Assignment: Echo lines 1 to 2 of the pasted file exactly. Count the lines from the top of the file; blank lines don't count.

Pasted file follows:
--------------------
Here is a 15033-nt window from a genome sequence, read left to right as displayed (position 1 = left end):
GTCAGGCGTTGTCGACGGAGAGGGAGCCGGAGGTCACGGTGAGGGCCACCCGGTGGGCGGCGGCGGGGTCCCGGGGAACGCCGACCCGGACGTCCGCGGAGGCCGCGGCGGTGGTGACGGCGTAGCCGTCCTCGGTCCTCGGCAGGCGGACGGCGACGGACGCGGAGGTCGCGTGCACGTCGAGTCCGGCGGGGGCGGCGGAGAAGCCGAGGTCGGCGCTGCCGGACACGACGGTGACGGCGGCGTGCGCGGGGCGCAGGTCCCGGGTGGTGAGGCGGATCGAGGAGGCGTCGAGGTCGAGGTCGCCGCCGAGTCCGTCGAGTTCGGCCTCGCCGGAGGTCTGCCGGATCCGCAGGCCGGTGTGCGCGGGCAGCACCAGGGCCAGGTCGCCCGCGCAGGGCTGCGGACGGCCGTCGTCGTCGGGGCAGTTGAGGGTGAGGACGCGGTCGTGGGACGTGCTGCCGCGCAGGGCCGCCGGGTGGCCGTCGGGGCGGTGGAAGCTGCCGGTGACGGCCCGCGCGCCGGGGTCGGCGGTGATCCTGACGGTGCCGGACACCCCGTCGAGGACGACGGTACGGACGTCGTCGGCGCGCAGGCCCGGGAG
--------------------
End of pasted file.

Here is a 15033-nt window from a genome sequence, read left to right as displayed (position 1 = left end):
GTCAGGCGTTGTCGACGGAGAGGGAGCCGGAGGTCACGGTGAGGGCCACCCGGTGGGCGGCGGCGGGGTCCCGGGGAACGCCGACCCGGACGTCCGCGGAGGCCGCGGCGGTGGTGACGGCGTAGCCGTCCTCGGTCCTCGGCAGGCGGACGGCGACGGACGCGGAGGTCGCGTGCACGTCGAGTCCGGCGGGGGCGGCGGAGAAGCCGAGGTCGGCGCTGCCGGACACGACGGTGACGGCGGCGTGCGCGGGGCGCAGGTCCCGGGTGGTGAGGCGGATCGAGGAGGCGTCGAGGTCGAGGTCGCCGCCGAGTCCGTCGAGTTCGGCCTCGCCGGAGGTCTGCCGGATCCGCAGGCCGGTGTGCGCGGGCAGCACCAGGGCCAGGTCGCCCGCGCAGGGCTGCGGACGGCCGTCGTCGTCGGGGCAGTTGAGGGTGAGGACGCGGTCGTGGGACGTGCTGCCGCGCAGGGCCGCCGGGTGGCCGTCGGGGCGGTGGAAGCTGCCGGTGACGGCCCGCGCGCCGGGGTCGGCGGTGATCCTGACGGTGCCGGACACCCCGTCGAGGACGACGGTACGGACGTCGTCGGCGCGCAGGCCCGGGAG